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Procurement’s Spend Analytics Expertise is Untapped Strategic Lever for M&A success

At the risk of sounding like Gus Portokalos from “My Big Fat Greek Wedding,” I’ll share what the Greek philosopher Heraclitus was noted as saying, “There is nothing permanent except change.” Mergers and acquisitions provide a constant reminder of how business is always in flux and how executives need to meet the challenge of managing it.

While the topic of procurement’s role in M&A has been covered before on Spend Matters, my recent entry to the SpendHQ team has made me reconsider the importance of it as it relates to spend visibility. During several discussions at the Marcus Evans conference in early October, I found that more than 50% of the procurement executives inherited or were dealing with some form of post-merger corporate activity. This comes as no surprise given that the M&A demonstrated compound annual growth rate (CAGR) for the number of deals from 1985 to 2018 is 5.86%, and M&A value grew at 5.32% for the U.S. economy during that same time.

Despite the high volume of M&A activity, success is another issue. I think we can all recall a history of the biggest M&A failures, such as Sears-Kmart, DaimlerChrysler and AOL-Time Warner, just to name a few. According to the Harvard Business Review, the failure rate for M&A sits at more than 60%, where the core of the problem is not the high number of deals in itself but rather that too many executives bring insufficient discipline to the evaluation process. The failure often involves overestimating how much additional revenue the companies can generate when combined but not on testing how foundational assets will work to together over time.

Based on experience from our own M&A practice at Insight Sourcing Group, the first 100 days after a merger or acquisition often set the tone for the new entity and can influence long-term success. The environment is typically perfect for early procurement synergy capture, where when executed correctly, procurement optimization can improve EBITDA by an average of 10% to 30%, which is one reason why procurement is an untapped strategic lever for M&A. In this regard, spend analysis is essential in taking the first steps toward making assets work together through synergy capture. With effective spend analytics, organizations can better size up the savings based on the combined entities spend in key procurement categories and identify the commonality of suppliers across the merged entities and categories where spend is highly fragmented.

The highest levels of spend visibility are best achieved using a spend analysis software automation tool that is specifically designed to consolidate and normalize spending data from multiple financial systems and then converting GL code-orientated data to sourcing-ready data. Moreover, doing spend analysis across each entity in concert with assessing supplier contracts invariably can lead to strategic sourcing efforts for establishing initial quick wins. Experience tells us that a strategy for each category will vary but can include consolidating spend, leveraging the best contract between the two entities, merging the spend of the new entity into that contract and performing targeted renegotiations with large incumbent suppliers by leveraging the threat of strategic sourcing.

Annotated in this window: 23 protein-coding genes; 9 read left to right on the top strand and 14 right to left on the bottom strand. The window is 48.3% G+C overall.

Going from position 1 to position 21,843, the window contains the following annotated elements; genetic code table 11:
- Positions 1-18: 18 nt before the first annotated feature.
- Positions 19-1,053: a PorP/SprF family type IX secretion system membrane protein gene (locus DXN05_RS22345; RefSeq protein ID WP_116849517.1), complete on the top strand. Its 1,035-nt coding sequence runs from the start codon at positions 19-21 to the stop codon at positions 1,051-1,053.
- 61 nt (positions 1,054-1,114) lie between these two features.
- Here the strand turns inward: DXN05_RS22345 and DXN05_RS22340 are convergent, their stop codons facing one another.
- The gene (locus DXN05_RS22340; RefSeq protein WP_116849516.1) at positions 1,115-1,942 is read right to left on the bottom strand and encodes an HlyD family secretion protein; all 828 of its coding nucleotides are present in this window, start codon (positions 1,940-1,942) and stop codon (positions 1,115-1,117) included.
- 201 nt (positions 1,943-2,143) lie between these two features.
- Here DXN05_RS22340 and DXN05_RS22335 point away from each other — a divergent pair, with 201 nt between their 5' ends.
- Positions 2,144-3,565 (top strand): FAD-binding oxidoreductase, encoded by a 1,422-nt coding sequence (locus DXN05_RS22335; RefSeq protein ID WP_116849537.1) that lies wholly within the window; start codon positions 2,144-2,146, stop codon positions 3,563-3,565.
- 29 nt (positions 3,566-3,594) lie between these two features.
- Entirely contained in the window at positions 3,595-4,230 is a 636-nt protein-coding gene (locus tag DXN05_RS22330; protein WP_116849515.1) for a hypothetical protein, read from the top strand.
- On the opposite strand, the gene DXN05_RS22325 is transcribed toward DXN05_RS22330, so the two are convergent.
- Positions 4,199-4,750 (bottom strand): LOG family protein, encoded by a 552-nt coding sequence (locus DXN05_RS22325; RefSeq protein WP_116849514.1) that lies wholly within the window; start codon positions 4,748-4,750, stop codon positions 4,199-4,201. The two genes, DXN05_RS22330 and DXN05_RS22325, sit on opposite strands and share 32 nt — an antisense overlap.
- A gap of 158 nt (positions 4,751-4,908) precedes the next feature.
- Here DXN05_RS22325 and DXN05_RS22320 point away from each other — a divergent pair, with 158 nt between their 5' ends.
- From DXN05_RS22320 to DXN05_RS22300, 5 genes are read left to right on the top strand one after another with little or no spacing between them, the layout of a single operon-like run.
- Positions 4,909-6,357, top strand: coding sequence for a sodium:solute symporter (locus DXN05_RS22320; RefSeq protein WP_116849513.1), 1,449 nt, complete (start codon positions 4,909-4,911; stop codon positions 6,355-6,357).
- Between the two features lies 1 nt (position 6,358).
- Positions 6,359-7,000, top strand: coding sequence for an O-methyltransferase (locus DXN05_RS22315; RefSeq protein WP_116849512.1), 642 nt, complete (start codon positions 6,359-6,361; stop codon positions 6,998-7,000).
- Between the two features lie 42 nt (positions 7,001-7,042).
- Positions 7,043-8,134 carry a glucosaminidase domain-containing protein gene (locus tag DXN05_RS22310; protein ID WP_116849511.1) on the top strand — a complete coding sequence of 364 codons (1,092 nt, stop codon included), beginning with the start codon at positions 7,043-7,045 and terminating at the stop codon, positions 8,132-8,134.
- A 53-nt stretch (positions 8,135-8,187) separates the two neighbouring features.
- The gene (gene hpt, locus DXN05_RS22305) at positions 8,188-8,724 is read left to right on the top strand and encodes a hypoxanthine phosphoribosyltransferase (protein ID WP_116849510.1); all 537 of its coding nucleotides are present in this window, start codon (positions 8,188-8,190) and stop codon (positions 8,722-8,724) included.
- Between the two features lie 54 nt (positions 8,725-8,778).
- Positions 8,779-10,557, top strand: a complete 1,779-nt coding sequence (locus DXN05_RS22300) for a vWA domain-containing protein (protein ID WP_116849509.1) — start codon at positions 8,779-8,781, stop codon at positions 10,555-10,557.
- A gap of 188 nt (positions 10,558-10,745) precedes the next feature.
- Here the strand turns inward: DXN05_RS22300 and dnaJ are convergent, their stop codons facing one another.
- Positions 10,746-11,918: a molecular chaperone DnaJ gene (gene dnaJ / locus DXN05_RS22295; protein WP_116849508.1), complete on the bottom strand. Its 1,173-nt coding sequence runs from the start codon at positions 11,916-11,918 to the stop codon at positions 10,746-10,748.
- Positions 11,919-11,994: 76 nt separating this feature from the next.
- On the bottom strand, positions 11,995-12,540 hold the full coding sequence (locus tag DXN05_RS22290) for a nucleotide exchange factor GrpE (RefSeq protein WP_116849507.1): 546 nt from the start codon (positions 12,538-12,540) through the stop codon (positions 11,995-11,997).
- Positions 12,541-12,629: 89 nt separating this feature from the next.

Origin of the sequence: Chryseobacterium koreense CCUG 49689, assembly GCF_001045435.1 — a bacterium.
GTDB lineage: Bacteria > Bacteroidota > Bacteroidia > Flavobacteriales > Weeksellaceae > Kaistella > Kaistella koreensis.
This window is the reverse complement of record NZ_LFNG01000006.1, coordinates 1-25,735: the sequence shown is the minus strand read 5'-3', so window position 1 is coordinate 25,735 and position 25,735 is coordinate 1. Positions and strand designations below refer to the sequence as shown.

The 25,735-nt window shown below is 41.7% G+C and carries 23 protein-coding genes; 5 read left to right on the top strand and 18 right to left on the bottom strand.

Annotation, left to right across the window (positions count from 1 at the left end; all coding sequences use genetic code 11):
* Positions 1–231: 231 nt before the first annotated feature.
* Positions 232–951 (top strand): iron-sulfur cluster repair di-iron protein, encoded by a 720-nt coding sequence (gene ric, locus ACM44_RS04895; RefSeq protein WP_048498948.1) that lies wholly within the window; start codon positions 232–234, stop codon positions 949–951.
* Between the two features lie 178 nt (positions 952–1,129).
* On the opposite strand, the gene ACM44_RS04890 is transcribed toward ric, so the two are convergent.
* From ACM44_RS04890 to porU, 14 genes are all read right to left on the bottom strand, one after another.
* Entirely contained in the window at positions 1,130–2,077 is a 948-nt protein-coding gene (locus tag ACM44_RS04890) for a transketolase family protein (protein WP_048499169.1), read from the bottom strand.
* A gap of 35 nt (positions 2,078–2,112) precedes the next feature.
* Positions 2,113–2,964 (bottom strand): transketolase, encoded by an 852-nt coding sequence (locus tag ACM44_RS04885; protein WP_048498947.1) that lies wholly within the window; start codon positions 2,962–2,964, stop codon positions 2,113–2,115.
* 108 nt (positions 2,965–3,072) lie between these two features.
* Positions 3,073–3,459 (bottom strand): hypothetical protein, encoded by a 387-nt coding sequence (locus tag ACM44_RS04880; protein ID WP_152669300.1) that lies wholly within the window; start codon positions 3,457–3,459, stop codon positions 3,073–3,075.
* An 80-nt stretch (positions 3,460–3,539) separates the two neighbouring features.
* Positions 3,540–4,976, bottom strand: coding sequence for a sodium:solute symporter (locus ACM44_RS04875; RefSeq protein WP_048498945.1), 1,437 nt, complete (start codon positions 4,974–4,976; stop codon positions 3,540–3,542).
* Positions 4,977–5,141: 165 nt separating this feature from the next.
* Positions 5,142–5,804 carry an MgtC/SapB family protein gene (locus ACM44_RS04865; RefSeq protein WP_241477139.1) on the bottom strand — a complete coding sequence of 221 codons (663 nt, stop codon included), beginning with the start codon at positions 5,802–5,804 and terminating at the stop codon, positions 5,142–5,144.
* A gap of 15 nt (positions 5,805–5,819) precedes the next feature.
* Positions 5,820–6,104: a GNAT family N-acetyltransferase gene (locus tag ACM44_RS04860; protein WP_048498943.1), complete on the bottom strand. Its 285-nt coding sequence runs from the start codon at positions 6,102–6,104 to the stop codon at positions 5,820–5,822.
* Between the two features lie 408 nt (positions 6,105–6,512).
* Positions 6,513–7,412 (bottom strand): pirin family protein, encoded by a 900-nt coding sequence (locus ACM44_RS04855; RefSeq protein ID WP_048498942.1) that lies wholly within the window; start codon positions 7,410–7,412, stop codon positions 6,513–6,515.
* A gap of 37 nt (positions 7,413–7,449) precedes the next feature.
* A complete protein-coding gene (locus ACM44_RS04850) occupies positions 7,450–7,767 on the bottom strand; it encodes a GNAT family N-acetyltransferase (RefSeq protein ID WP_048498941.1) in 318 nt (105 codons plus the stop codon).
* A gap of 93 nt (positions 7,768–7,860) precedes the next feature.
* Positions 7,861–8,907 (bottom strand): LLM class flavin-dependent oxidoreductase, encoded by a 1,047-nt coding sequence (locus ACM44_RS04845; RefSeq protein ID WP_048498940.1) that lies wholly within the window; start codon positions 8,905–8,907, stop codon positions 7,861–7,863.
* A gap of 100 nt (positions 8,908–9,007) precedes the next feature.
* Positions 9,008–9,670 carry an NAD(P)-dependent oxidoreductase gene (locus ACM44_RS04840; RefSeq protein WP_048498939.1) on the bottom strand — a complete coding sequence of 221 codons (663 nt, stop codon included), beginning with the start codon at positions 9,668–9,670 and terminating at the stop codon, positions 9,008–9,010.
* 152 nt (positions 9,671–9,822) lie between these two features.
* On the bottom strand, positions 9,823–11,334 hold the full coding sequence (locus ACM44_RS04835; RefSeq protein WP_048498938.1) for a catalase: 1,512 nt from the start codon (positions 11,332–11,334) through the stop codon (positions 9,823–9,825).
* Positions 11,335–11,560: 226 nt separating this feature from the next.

Yet outside of spend analytics, a big part of the M&A challenge for procurement leadership is finding the best way to integrate disparate ERP and procurement systems. Therefore, even after first wave savings efforts are completed, bringing every sourcing or purchase-to-pay process under one roof may prove to be difficult and costly. The cost of doing these integrations also requires balancing the well-recognized triad of people, process and technology. Aligning core processes like suppliers and contracts for master data management may make sense, but assuming the need to move all processes on to one system across source-to-pay may be a fool’s errand, especially if the industry is prone to M&A activity in the future. Moreover, publicly traded organizations under the scrutiny of the stock market are being watched and may not have the benefit of time to consolidate within the time parameters given to recognize M&A value. By the time these integrations are complete, often another corporate event — like another merger or divestiture — has taken shape.

Since spend analysis is an activity that can easily capture data (via API and flat file) for data normalization, there are no process contingencies as part of wider source-to-contract or purchase-to-pay process that requires these spend analysis activities to be under one roof. Therefore, if there is any technology worth using across different segments of the newly merged business both pre- and post-acquisition, it’s likely spend analytics. Hence, as part of any M&A that is taking shape as part of any digital procurement strategy, it behooves procurement leaders to inquire into proven spend analytic and visibility tools for ensuring quick returns on the short and long-term operational synergies that were initially planned by their C-suite executives.

In the end, I hope this is not all Greek to you, but if it is, please, feel free to leave questions or comments.

And remember, as Gus says, in the end we are all just fruit.

Constantine Limberakis is SpendHQ’s product marketing director.